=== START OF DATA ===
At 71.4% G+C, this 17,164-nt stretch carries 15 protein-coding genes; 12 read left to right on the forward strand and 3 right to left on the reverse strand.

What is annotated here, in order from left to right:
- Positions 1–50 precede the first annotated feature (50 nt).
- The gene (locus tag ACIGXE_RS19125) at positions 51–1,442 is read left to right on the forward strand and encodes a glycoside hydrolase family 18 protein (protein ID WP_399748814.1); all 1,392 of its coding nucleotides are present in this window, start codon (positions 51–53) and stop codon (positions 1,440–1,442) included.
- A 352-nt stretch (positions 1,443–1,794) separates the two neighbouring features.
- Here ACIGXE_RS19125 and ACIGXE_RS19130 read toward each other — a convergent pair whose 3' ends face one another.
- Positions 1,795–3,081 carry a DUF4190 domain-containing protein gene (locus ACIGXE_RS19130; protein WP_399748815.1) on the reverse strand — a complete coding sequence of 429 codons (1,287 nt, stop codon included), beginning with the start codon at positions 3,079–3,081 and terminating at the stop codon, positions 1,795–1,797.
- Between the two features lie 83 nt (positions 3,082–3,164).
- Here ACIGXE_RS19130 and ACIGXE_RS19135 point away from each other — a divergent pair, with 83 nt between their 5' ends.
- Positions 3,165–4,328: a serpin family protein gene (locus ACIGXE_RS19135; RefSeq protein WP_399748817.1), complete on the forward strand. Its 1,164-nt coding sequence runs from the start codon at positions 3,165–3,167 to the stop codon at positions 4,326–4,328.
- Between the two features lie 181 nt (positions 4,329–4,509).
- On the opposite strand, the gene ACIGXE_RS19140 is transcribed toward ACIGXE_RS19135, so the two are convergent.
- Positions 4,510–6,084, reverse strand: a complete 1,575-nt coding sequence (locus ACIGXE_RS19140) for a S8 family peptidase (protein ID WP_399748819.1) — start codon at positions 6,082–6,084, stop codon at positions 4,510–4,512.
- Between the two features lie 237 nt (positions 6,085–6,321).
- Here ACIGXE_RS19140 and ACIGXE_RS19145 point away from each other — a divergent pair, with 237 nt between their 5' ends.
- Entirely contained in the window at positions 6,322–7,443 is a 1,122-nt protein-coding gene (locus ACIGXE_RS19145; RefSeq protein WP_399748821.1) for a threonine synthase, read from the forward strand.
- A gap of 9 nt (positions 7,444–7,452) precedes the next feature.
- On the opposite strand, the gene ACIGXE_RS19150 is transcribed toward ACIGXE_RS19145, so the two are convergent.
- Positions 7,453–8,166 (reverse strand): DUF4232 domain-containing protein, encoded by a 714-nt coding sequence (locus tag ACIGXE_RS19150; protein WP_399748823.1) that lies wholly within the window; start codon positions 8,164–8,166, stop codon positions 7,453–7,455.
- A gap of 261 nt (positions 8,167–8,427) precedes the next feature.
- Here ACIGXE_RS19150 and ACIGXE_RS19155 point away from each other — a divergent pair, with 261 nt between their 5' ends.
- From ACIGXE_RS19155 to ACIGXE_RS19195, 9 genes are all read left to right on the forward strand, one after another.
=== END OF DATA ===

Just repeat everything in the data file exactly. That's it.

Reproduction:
At 71.4% G+C, this 17,164-nt stretch carries 15 protein-coding genes; 12 read left to right on the forward strand and 3 right to left on the reverse strand.

What is annotated here, in order from left to right:
- Positions 1–50 precede the first annotated feature (50 nt).
- The gene (locus tag ACIGXE_RS19125) at positions 51–1,442 is read left to right on the forward strand and encodes a glycoside hydrolase family 18 protein (protein ID WP_399748814.1); all 1,392 of its coding nucleotides are present in this window, start codon (positions 51–53) and stop codon (positions 1,440–1,442) included.
- A 352-nt stretch (positions 1,443–1,794) separates the two neighbouring features.
- Here ACIGXE_RS19125 and ACIGXE_RS19130 read toward each other — a convergent pair whose 3' ends face one another.
- Positions 1,795–3,081 carry a DUF4190 domain-containing protein gene (locus ACIGXE_RS19130; protein WP_399748815.1) on the reverse strand — a complete coding sequence of 429 codons (1,287 nt, stop codon included), beginning with the start codon at positions 3,079–3,081 and terminating at the stop codon, positions 1,795–1,797.
- Between the two features lie 83 nt (positions 3,082–3,164).
- Here ACIGXE_RS19130 and ACIGXE_RS19135 point away from each other — a divergent pair, with 83 nt between their 5' ends.
- Positions 3,165–4,328: a serpin family protein gene (locus ACIGXE_RS19135; RefSeq protein WP_399748817.1), complete on the forward strand. Its 1,164-nt coding sequence runs from the start codon at positions 3,165–3,167 to the stop codon at positions 4,326–4,328.
- Between the two features lie 181 nt (positions 4,329–4,509).
- On the opposite strand, the gene ACIGXE_RS19140 is transcribed toward ACIGXE_RS19135, so the two are convergent.
- Positions 4,510–6,084, reverse strand: a complete 1,575-nt coding sequence (locus ACIGXE_RS19140) for a S8 family peptidase (protein ID WP_399748819.1) — start codon at positions 6,082–6,084, stop codon at positions 4,510–4,512.
- Between the two features lie 237 nt (positions 6,085–6,321).
- Here ACIGXE_RS19140 and ACIGXE_RS19145 point away from each other — a divergent pair, with 237 nt between their 5' ends.
- Entirely contained in the window at positions 6,322–7,443 is a 1,122-nt protein-coding gene (locus ACIGXE_RS19145; RefSeq protein WP_399748821.1) for a threonine synthase, read from the forward strand.
- A gap of 9 nt (positions 7,444–7,452) precedes the next feature.
- On the opposite strand, the gene ACIGXE_RS19150 is transcribed toward ACIGXE_RS19145, so the two are convergent.
- Positions 7,453–8,166 (reverse strand): DUF4232 domain-containing protein, encoded by a 714-nt coding sequence (locus tag ACIGXE_RS19150; protein WP_399748823.1) that lies wholly within the window; start codon positions 8,164–8,166, stop codon positions 7,453–7,455.
- A gap of 261 nt (positions 8,167–8,427) precedes the next feature.
- Here ACIGXE_RS19150 and ACIGXE_RS19155 point away from each other — a divergent pair, with 261 nt between their 5' ends.
- From ACIGXE_RS19155 to ACIGXE_RS19195, 9 genes are all read left to right on the forward strand, one after another.